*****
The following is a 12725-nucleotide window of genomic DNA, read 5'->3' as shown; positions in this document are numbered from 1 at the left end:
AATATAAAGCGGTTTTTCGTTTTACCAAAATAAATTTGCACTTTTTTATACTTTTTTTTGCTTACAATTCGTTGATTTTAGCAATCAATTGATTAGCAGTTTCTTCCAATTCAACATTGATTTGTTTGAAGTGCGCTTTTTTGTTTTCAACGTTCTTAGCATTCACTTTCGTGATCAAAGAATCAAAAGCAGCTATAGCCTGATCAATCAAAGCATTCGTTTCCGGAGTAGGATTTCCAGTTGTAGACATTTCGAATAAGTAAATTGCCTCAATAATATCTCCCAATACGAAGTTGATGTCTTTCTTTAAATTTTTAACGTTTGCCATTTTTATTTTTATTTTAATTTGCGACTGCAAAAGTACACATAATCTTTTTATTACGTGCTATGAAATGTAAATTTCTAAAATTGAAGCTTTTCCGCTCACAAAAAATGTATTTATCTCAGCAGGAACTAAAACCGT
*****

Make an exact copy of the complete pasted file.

The following is a 12725-nucleotide window of genomic DNA, read 5'->3' as shown; positions in this document are numbered from 1 at the left end:
AATATAAAGCGGTTTTTCGTTTTACCAAAATAAATTTGCACTTTTTTATACTTTTTTTTGCTTACAATTCGTTGATTTTAGCAATCAATTGATTAGCAGTTTCTTCCAATTCAACATTGATTTGTTTGAAGTGCGCTTTTTTGTTTTCAACGTTCTTAGCATTCACTTTCGTGATCAAAGAATCAAAAGCAGCTATAGCCTGATCAATCAAAGCATTCGTTTCCGGAGTAGGATTTCCAGTTGTAGACATTTCGAATAAGTAAATTGCCTCAATAATATCTCCCAATACGAAGTTGATGTCTTTCTTTAAATTTTTAACGTTTGCCATTTTTATTTTTATTTTAATTTGCGACTGCAAAAGTACACATAATCTTTTTATTACGTGCTATGAAATGTAAATTTCTAAAATTGAAGCTTTTCCGCTCACAAAAAATGTATTTATCTCAGCAGGAACTAAAACCGT